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Pulse Field Gel Electrophoresis (PFGE) Definition, Procedure and Application

Definition: It is a technique used for the separation of large deoxyribonucleic acid (DNA) molecules  by applying to a gel matrix an electric field that periodically changes direction.
Developed David C. Schwartz and Charles Cantor at Columbia University in 1984.
How is PFGE different from conventional agarose gel electrophoresis?
In conventional gels, the current is applied in a single direction (from top to bottom). But in PFGE, the direction of the current is altered at a regular interval.
Conventional electrophoresis can separate DNA fragments up to 20 kb. DNA molecules larger than 20kb can be separated by PFGE. DNA fragments of up to ~10 Mb can be effectively separated using PFGE.
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General procedure is same as conventional agarose gel electrophoresis. The differences are in sample preparation and in direction of current flow.
Sample preparation: High molecular weight DNA t be separated using PFGE is easily cleaved through shearing and has very high solution viscosity. For these reasons, DNA samples for PFGE are generally prepared by embedding in gel medium. Cellular source material is suspended in low gelling agarose and the gelled suspension is poured into molds. All subsequent manipulations (for example, cell lysis, protein removal, and restriction digestion) are performed by diffusing reagents into the resultant gel plugs. The processed gel plugs are then carefully loaded into wells of an agarose gel used for PFGE.*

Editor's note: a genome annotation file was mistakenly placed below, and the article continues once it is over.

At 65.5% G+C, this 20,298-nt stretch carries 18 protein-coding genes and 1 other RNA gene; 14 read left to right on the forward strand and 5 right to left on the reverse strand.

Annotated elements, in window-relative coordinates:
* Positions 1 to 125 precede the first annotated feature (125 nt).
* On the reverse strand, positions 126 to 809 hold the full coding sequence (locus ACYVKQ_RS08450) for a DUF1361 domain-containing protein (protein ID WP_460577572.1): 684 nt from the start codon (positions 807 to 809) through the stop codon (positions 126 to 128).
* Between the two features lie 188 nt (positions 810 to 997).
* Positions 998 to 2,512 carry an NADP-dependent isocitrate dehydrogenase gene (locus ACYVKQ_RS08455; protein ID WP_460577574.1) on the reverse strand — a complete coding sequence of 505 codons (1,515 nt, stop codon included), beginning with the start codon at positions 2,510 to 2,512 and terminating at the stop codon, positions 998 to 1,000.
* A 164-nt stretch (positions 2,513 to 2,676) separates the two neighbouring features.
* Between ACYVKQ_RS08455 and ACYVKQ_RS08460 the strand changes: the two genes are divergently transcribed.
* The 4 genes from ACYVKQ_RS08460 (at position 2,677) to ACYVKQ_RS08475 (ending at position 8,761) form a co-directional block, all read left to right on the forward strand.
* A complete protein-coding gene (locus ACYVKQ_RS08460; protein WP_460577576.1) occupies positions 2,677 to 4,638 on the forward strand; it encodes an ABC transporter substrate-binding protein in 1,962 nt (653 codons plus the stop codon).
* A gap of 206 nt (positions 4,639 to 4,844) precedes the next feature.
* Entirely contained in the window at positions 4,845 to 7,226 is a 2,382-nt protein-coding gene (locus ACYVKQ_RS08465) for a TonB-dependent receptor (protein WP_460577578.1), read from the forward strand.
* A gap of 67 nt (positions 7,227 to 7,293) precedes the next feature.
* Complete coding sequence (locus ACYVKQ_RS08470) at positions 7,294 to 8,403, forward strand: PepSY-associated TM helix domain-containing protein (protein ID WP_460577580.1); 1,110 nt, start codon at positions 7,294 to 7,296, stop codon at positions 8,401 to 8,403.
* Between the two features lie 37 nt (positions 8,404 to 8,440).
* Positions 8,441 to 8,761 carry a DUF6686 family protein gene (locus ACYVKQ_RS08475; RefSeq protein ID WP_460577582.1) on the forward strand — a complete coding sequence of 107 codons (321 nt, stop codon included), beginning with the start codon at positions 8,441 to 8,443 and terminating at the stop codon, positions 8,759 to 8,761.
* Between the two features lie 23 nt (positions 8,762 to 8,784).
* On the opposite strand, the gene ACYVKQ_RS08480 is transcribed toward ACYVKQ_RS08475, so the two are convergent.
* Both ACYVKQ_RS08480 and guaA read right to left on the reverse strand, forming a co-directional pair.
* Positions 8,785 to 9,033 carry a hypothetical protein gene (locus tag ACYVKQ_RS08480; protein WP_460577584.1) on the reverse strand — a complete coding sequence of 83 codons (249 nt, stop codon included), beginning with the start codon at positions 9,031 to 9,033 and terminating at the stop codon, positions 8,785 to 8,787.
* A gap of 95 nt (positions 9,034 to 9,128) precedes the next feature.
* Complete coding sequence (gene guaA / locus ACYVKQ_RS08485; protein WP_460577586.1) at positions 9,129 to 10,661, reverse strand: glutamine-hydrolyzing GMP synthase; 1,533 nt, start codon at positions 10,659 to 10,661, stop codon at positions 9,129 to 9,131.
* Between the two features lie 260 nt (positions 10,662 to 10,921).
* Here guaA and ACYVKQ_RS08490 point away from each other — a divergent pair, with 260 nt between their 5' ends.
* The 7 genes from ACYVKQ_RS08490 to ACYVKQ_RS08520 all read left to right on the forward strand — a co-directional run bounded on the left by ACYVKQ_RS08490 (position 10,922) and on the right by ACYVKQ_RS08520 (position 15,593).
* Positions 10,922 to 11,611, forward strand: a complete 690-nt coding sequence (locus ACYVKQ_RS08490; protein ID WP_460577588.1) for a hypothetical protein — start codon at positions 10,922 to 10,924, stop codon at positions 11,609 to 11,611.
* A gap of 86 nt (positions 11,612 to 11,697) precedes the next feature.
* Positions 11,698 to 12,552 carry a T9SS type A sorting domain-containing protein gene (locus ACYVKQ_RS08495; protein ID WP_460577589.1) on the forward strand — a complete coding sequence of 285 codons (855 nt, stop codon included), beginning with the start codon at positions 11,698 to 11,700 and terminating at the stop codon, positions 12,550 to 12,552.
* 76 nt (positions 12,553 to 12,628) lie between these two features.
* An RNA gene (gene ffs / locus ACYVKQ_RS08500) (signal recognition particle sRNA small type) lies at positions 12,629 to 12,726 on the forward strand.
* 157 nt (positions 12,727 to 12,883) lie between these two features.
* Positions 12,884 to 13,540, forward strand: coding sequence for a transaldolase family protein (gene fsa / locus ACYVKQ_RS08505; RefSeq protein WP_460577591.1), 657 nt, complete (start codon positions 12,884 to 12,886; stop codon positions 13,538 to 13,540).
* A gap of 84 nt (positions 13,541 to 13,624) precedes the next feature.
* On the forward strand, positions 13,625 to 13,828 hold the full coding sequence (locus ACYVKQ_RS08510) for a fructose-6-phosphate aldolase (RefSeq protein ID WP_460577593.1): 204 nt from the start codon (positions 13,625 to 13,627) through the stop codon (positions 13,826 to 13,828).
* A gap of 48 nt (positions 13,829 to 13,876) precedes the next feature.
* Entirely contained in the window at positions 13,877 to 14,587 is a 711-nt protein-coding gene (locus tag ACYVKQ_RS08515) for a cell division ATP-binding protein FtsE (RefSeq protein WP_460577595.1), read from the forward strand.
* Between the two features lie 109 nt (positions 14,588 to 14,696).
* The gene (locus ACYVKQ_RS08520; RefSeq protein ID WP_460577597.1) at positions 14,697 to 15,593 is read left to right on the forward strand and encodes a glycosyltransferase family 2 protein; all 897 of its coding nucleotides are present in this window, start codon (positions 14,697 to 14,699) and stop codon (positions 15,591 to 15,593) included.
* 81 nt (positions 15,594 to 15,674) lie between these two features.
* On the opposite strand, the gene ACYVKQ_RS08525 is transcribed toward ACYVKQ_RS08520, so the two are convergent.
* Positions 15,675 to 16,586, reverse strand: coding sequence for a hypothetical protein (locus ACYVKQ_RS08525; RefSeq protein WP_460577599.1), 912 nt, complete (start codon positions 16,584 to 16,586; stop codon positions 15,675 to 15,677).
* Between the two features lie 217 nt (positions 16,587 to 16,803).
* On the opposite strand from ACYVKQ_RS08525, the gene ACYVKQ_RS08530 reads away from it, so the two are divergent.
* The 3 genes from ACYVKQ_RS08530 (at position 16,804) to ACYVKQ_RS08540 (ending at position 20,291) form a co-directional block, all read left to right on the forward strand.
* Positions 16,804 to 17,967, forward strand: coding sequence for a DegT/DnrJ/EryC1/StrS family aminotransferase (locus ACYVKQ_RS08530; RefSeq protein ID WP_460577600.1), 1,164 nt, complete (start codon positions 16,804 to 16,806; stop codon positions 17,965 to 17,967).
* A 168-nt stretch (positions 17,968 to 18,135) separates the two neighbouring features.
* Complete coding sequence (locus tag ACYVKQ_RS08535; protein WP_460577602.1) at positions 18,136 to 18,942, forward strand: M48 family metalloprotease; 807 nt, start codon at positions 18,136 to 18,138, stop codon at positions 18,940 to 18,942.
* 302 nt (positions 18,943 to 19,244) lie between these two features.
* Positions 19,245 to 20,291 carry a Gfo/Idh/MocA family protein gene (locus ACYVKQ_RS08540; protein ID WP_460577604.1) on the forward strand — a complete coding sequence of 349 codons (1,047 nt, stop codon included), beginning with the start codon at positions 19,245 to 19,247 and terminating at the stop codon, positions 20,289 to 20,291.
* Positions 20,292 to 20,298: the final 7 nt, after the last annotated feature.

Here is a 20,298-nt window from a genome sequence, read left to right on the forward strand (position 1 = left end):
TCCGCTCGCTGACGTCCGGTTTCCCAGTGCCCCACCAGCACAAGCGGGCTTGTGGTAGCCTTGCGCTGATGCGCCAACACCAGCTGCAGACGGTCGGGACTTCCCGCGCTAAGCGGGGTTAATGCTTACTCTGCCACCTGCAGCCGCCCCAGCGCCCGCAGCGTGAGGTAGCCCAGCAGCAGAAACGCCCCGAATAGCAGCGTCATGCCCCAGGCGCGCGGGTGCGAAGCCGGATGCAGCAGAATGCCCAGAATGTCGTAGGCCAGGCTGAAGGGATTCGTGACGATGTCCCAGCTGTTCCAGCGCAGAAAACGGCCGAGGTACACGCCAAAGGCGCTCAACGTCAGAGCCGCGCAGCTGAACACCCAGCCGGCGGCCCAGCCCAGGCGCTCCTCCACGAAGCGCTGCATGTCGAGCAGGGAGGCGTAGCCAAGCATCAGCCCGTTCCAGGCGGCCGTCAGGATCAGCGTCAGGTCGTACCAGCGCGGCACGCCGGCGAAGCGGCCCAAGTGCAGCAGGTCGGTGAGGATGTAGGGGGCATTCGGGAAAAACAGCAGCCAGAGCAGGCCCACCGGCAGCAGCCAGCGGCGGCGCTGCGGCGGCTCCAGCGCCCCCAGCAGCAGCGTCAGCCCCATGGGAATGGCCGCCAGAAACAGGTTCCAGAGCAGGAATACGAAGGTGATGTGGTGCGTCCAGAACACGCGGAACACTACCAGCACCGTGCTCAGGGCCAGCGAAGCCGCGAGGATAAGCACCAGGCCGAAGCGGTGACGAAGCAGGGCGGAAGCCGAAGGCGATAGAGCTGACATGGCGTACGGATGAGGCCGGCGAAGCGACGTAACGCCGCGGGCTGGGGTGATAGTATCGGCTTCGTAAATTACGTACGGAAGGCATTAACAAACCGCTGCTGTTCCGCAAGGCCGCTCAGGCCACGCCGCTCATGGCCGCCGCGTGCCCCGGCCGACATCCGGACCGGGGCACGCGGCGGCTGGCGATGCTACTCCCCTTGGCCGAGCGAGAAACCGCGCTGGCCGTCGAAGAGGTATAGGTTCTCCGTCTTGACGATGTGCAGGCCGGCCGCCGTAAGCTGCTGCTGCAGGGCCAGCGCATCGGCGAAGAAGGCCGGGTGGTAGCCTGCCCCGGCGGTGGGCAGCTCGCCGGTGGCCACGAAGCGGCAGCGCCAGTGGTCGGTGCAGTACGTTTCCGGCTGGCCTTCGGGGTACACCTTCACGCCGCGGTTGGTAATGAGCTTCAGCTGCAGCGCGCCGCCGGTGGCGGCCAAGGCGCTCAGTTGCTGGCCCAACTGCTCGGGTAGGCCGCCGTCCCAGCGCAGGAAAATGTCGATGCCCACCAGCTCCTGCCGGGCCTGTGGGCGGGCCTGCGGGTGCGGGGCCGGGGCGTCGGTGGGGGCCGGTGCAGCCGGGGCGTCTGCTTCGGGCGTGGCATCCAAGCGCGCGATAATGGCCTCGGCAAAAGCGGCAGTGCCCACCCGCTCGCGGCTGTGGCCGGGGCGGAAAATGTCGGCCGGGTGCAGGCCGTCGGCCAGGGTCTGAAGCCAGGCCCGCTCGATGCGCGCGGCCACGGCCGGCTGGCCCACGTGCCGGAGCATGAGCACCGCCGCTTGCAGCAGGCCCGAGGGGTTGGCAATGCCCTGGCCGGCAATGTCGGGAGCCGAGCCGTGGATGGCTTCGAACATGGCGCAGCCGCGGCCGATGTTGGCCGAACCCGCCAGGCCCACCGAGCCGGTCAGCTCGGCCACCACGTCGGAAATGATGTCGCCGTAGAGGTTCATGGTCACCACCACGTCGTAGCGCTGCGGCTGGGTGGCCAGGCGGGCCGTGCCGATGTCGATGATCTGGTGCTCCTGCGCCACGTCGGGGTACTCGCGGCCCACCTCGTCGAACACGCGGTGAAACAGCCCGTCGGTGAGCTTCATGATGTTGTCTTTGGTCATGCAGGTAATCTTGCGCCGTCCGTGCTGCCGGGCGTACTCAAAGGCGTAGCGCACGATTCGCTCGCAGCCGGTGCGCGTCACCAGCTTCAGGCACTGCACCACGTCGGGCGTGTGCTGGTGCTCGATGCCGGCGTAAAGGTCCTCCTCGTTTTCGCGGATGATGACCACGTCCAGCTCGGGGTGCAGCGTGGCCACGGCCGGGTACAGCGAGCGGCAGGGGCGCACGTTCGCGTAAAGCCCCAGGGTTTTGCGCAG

Direction of current: Instead of constantly running the voltage in one direction as in conventional agarose gel electrophoresis, the voltage is periodically switched among three directions; one that runs through the central axis of the gel and two that run at an angle of 60 degrees either side. 
PFGE Application:
• First used to separate yeast chromosomal DNA. Therefore ideal for separating chromosomal DNAs of different organisms for genome projects
• Pulsed field gel electrophoresis has been used as a means of identifying the genetic defects that cause many hereditary diseases**.
• used for genotyping or genetic fingerprinting.
• It is commonly considered a gold standard in epidemiological studies of pathogenic organisms. PFGE applied as a universal generic method for subtyping of bacteria. Only the choice of the restriction enzyme and conditions for electrophoresis need to be optimized for each species.
Schwartz DC and Cantor CR (1984) Separation of yeast chromosome-sized DNAs by pulsed field gradient gel electrophoresis. Cell 37, 67–75 (original paper on PFGE).

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